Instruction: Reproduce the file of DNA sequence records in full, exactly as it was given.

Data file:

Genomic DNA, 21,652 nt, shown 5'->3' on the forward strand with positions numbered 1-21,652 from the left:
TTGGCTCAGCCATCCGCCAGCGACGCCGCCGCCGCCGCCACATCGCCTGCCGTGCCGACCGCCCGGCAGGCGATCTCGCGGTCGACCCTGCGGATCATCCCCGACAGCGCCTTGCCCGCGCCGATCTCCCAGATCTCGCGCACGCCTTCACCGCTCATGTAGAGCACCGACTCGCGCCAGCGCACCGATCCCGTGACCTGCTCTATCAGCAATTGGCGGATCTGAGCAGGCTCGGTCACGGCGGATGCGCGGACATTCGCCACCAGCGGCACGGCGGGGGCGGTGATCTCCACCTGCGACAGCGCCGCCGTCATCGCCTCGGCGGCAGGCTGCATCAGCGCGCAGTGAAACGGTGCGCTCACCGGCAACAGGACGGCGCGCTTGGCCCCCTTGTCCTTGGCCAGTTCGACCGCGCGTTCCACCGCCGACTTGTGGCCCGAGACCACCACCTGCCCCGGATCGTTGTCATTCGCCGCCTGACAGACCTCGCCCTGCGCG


Genomic DNA, 21,652 nt, shown 5'->3' on the forward strand with positions numbered 1-21,652 from the left:
TTGGCTCAGCCATCCGCCAGCGACGCCGCCGCCGCCGCCACATCGCCTGCCGTGCCGACCGCCCGGCAGGCGATCTCGCGGTCGACCCTGCGGATCATCCCCGACAGCGCCTTGCCCGCGCCGATCTCCCAGATCTCGCGCACGCCTTCACCGCTCATGTAGAGCACCGACTCGCGCCAGCGCACCGATCCCGTGACCTGCTCTATCAGCAATTGGCGGATCTGAGCAGGCTCGGTCACGGCGGATGCGCGGACATTCGCCACCAGCGGCACGGCGGGGGCGGTGATCTCCACCTGCGACAGCGCCGCCGTCATCGCCTCGGCGGCAGGCTGCATCAGCGCGCAGTGAAACGGTGCGCTCACCGGCAACAGGACGGCGCGCTTGGCCCCCTTGTCCTTGGCCAGTTCGACCGCGCGTTCCACCGCCGACTTGTGGCCCGAGACCACCACCTGCCCCGGATCGTTGTCATTCGCCGCCTGACAGACCTCGCCCTGCGCG